sábado, 11 de março de 2017
A sobrevivência da União Europeia / Multispeed Europe: the EU’s ‘Loch Ness monster’ / European East-West Divide Widens Ahead of Brexit / New Europe, same battles
Multispeed Europe: the EU’s ‘Loch Ness monster’
Much talked about but often described differently, the old idea is back in vogue.
By MAÏA DE LA BAUME 3/10/17, 6:41 PM CET Updated 3/10/17, 6:58 PM CET
Just about every leader in the EU seems to have a different name for it. But it’s the talk of Brussels once again.
French President François Hollande calls it “differentiated cooperation,” German Chancellor Angela Merkel has talked about “a Europe of different speeds,” while Italian Prime Minister Paolo Gentiloni speaks of “different levels of integration.” But the decades-old idea most often rendered in English as “multispeed Europe” recently got a new spin from Commission President Jean-Claude Juncker, as one of five scenarios for the EU ‘s future with the title: “Those who want to do more.”
When EU leaders — minus the soon-to-depart Theresa May — met in Brussels on Friday to map out how the bloc should develop ahead of a grand 60th anniversary summit in Rome later this month, the concept was on everybody’s lips once more.
As Juncker’s handy slogan suggests, the general idea is simple: Individual members of the EU can group together for specific projects, even if others do not want to join in. But pinning down how that should work in practise is much trickier. For many, “multispeed Europe” is one of these ubiquitous catchall terms with blurry contours.
A senior European diplomat compared the idea to the Loch Ness monster: “It appears every once in a while but we have never seen it.”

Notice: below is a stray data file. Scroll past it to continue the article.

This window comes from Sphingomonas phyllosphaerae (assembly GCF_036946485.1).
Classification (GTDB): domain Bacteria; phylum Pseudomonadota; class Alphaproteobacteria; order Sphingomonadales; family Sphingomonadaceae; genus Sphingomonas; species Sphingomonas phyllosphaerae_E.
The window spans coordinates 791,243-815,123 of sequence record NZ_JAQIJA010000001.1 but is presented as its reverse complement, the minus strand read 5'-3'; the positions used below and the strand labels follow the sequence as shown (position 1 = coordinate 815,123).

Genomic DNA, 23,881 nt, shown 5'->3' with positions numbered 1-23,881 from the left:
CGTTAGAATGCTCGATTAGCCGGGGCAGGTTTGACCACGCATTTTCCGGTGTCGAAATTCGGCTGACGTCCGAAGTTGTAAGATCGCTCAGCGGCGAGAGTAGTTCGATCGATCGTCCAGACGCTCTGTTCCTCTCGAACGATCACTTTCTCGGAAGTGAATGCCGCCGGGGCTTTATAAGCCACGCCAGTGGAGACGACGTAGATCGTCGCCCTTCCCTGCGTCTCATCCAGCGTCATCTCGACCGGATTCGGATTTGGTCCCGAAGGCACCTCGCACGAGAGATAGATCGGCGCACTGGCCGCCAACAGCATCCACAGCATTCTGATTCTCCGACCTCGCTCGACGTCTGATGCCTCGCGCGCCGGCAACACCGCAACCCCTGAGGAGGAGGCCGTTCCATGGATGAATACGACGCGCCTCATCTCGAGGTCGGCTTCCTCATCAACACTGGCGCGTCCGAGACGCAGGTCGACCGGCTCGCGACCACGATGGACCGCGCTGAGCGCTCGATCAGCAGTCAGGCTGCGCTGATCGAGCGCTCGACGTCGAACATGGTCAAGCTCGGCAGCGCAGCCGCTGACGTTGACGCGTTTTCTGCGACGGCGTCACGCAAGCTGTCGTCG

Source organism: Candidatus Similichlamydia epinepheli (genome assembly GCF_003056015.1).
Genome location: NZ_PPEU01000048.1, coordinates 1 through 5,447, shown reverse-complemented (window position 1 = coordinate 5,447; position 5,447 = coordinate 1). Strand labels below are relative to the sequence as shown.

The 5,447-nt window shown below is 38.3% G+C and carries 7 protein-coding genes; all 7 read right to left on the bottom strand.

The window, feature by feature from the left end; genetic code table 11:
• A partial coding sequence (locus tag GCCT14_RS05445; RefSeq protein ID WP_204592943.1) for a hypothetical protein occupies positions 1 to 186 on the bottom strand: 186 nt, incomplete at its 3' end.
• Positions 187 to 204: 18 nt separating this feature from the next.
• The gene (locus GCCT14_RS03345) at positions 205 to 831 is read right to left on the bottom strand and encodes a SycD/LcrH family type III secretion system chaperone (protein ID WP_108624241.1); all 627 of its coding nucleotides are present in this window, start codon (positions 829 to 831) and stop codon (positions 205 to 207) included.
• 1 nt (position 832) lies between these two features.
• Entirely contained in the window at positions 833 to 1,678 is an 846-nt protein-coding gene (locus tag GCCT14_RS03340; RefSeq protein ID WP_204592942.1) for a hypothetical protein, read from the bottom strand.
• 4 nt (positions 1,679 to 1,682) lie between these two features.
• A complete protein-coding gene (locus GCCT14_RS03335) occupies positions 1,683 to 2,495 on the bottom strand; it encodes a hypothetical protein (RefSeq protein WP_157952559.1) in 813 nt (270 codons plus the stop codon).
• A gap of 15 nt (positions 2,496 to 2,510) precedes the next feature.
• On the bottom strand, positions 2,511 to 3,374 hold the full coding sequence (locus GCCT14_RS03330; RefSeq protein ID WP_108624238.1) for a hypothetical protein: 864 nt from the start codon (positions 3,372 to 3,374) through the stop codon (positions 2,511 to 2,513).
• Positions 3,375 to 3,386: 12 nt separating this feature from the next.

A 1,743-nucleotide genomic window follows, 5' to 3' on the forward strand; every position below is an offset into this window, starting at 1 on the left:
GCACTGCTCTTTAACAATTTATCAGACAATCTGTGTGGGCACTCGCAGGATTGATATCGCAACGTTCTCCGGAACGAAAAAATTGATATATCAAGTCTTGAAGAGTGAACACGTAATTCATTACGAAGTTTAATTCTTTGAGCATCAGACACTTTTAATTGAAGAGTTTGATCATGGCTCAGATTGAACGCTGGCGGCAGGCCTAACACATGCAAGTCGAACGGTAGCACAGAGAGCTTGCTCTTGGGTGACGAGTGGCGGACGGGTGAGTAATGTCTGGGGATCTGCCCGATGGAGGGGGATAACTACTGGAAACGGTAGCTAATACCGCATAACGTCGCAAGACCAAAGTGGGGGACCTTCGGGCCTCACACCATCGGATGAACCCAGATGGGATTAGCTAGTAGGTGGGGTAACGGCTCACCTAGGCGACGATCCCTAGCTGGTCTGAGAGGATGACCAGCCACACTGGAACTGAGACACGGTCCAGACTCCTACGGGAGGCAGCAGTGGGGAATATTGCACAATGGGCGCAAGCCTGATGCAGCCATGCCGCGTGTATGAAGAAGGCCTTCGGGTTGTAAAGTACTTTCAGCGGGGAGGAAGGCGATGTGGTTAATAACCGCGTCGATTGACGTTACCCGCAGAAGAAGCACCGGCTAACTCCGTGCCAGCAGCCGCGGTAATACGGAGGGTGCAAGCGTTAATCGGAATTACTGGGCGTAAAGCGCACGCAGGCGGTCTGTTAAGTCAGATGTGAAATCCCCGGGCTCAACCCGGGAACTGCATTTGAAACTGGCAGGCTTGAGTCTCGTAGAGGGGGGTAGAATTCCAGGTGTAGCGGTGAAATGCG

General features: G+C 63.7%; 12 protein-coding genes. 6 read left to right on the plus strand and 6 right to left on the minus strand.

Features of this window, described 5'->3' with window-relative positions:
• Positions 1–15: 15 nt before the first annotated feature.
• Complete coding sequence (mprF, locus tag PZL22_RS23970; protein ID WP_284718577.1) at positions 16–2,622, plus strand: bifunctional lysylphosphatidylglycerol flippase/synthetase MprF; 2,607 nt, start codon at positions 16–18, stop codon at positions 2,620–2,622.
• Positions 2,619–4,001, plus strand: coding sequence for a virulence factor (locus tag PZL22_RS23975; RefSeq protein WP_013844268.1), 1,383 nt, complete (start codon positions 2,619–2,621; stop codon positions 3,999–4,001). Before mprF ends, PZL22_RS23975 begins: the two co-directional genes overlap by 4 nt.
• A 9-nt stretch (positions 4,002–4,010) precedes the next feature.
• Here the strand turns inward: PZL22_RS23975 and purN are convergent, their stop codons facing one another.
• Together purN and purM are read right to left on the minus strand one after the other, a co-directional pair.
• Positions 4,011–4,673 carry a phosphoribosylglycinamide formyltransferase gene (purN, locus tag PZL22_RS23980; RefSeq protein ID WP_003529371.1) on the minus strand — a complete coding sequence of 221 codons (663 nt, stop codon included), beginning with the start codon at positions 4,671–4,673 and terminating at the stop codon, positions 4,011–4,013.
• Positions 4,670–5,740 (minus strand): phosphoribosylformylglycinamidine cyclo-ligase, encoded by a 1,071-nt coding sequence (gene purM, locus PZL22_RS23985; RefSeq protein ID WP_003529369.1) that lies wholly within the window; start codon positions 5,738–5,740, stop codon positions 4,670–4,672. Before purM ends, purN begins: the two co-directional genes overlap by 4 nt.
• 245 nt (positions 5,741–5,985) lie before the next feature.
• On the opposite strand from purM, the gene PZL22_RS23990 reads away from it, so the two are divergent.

The eurozone, which uses the single currency, and the passport-free Schengen area, are two prominent examplesof a multispeed Europe.
Some see it as a useless lifebuoy grabbed by a drowning Europe, others see it as a recycled concept originally invented to please Euroskeptics, while others say it has never existed concretely.
In reality, the EU has already set up multiple ways, both within its defining treaties and outside them, to encourage the emergence of a multispeed Europe. The eurozone, which uses the single currency, and the passport-free Schengen area, are two prominent examples.
The concept of “enhanced cooperation” features in key EU documents, including the Treaty of Amsterdam, signed in 1997, and the Treaty of Nice, signed in 2001. Under current treaty rules, if at least nine member countries wish to establish enhanced cooperation in an area covered by the treaties “they shall notify the European Parliament, the Council and the Commission accordingly.” The Council adopts a decision to allow enhanced cooperation “as a last resort … when it has established that the objectives of such cooperation cannot be attained within a reasonable period by the Union as a whole, and provided that at least nine Member States participate in it.”